I’ll be in my trailer… watching trailers: The name’s Welles. Orson Welles.

Join us every week for a trip into the weird and wonderful world of trailers. Whether it’s the first teaser for the latest instalment in your favourite franchise, an obscure preview for a strange indie darling, whether it’s good, bad, ugly or just plain weird – your favourite pop culture baristas are there to tell you what they think.

This week, our Summer of Welles (Editor’s note: Not a real thing.) continued with Sam’s post about Welles in Portugal and Spain. What better opportunity to take Sam’s mention of the dreadful 1967 Casino Royale and post this trailer for it, a great indication of just how dreadful the film is?

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The Ghost of Spectres Past

Spectre isn’t a bad film. It is competently made on most counts, though admittedly this is damning it with faint praise, and it has a fantastic pre-credit sequence that’s up there with the best of them. Nevertheless, Spectre is a huge disappointment – perhaps even more so than Quantum of Solace. Where Quantum suffered from Marc Forster not being very good at directing action, Spectre suffers most from writers that don’t really understand what exactly they want the film to do and, worse, not realising that Skyfall had done most of these things already, and done them well.


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Green appeal

I’ve never been much of a James Bond fan. As a kid, I watched some of the Sean Connery ones and enjoyed them, but never enough to think “Hey, there’s a Bond movie on tonight! Let’s watch it.” Roger Moore always struck me as eminently kickable, and in my books Pierce Brosnan is the better, more interesting Bond in John Boorman’s The Tailor of Panama than in any of his actual Bond movies. Especially in the last couple of Bond flicks, the writing devolved to the level of a bad Christmas panto, with puns so atrocious you have to be pissed on eggnog to appreciate.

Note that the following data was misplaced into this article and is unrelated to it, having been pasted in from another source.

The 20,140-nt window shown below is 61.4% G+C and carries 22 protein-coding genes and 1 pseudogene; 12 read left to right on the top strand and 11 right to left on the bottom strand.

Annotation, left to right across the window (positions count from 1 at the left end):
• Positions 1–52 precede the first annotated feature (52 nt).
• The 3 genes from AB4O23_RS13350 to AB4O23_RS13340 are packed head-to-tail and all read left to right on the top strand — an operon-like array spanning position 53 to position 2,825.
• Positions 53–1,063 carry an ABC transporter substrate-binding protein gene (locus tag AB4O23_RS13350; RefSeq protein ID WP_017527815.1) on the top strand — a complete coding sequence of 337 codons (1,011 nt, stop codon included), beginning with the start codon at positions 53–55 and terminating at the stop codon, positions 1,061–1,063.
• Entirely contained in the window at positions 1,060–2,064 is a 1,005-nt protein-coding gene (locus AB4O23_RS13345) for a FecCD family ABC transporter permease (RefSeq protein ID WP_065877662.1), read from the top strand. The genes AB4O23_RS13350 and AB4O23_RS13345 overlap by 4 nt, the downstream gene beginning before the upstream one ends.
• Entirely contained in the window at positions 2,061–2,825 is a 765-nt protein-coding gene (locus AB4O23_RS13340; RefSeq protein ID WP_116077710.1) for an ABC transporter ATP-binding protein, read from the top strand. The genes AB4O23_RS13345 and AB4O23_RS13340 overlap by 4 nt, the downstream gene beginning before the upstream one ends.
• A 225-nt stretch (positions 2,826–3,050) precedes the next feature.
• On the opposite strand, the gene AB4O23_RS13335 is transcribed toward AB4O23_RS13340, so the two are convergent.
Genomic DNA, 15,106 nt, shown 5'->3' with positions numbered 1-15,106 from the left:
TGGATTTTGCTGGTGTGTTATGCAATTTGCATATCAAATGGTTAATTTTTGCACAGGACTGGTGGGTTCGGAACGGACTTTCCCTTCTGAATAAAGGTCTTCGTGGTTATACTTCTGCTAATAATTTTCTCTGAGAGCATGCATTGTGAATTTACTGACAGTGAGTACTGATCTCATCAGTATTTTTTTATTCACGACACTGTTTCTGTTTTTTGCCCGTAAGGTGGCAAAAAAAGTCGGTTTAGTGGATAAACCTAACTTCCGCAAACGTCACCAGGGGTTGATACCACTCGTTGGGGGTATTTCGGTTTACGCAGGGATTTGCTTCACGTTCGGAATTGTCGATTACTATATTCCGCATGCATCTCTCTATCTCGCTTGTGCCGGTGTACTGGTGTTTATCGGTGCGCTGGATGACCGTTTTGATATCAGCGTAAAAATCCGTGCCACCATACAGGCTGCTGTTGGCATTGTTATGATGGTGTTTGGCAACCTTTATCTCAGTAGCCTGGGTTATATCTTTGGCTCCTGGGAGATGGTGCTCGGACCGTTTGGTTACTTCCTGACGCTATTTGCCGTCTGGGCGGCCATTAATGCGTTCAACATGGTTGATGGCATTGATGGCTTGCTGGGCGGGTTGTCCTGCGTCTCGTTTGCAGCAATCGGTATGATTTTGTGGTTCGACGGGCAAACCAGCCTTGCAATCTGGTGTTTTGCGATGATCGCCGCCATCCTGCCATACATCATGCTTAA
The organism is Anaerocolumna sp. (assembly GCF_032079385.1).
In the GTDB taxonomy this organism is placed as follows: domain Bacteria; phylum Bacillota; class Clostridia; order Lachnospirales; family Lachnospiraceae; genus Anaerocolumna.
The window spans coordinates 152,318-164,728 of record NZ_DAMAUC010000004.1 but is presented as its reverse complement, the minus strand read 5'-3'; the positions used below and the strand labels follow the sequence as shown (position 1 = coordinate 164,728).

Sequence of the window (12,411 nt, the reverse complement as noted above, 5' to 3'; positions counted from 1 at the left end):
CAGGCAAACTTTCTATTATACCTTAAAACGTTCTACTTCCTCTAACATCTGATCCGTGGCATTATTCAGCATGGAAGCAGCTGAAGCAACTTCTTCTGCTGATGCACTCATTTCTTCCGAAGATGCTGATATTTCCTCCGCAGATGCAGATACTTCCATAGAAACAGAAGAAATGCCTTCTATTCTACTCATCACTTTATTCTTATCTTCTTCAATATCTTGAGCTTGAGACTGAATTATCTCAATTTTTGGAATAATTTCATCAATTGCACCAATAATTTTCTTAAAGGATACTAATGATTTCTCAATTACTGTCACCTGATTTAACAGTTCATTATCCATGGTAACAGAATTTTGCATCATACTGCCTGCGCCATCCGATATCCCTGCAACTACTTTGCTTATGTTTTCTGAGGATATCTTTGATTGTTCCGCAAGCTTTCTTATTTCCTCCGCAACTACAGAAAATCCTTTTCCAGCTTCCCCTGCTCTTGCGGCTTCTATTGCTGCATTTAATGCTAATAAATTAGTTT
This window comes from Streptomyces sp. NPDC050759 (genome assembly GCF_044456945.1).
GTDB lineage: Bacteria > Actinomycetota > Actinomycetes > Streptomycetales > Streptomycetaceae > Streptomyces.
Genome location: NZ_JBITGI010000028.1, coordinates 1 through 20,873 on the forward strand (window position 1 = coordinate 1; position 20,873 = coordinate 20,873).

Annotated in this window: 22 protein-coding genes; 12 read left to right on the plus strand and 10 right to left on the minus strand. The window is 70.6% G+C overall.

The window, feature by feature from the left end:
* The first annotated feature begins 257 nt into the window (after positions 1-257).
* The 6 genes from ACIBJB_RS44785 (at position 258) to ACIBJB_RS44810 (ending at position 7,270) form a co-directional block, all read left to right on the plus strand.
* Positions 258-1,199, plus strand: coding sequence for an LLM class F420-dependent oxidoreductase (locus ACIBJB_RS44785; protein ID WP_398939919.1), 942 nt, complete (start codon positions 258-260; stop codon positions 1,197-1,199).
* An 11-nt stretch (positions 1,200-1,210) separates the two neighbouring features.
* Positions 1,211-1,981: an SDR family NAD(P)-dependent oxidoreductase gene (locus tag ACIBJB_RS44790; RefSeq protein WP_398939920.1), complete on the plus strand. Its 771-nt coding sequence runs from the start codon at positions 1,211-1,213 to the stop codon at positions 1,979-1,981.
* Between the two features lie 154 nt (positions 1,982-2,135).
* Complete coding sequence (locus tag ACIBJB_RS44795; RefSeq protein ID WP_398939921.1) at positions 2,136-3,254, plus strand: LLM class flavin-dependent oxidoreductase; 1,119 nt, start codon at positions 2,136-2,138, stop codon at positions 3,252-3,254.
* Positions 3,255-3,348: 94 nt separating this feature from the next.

Yesterday, I watched Casino Royale for the second time. More so than at the cinema, I was struck less by how different it was from the earlier Bond movies than by how similar it is in many respects. When it came out, critics kept saying how the franchise had taken some pointers from the Bourne movies, and that’s definitely true – but it’s still as glossy and slick as its predecessors. Bond’s world is still that of the rich and famous, not the more faceless, banal world that Bourne tries to survive in.

Nevertheless, I found the film just as intriguing on the second viewing as when I saw it at the cinema, and that’s mainly down to the much tighter writing and to the two leads. David Craig has an effortless arrogance that complements his rough-hewn exterior perfectly. Craig makes Bond an interesting character much of whose charisma comes from his brutal ruthlessness. You actually believe that he is capable of what he does, whereas I could never buy Brosnan’s derring-do adventures.

More so, however, Eva Green is a brilliant asset to the film. Not only is she breathtakingly beautiful, she too is a much more rounded character than any other Bond girl I can remember. Neither Green nor Craig seem to have thought, “I don’t really have to act, it’s only Bond.” They approached their roles as if they were actual rounded characters, and that makes watching them so much more interesting than watching the action figures you got in most of the franchise’s movies in the last ten, twenty years.

Seeing how two franchises – Bond and Batman – were rescued from their worst moments (Die Another Day, Batman & Robin), I’m definitely looking forward to where they’ll go next. It would be a shame for them to flicker and burn briefly only to fizzle out yet again.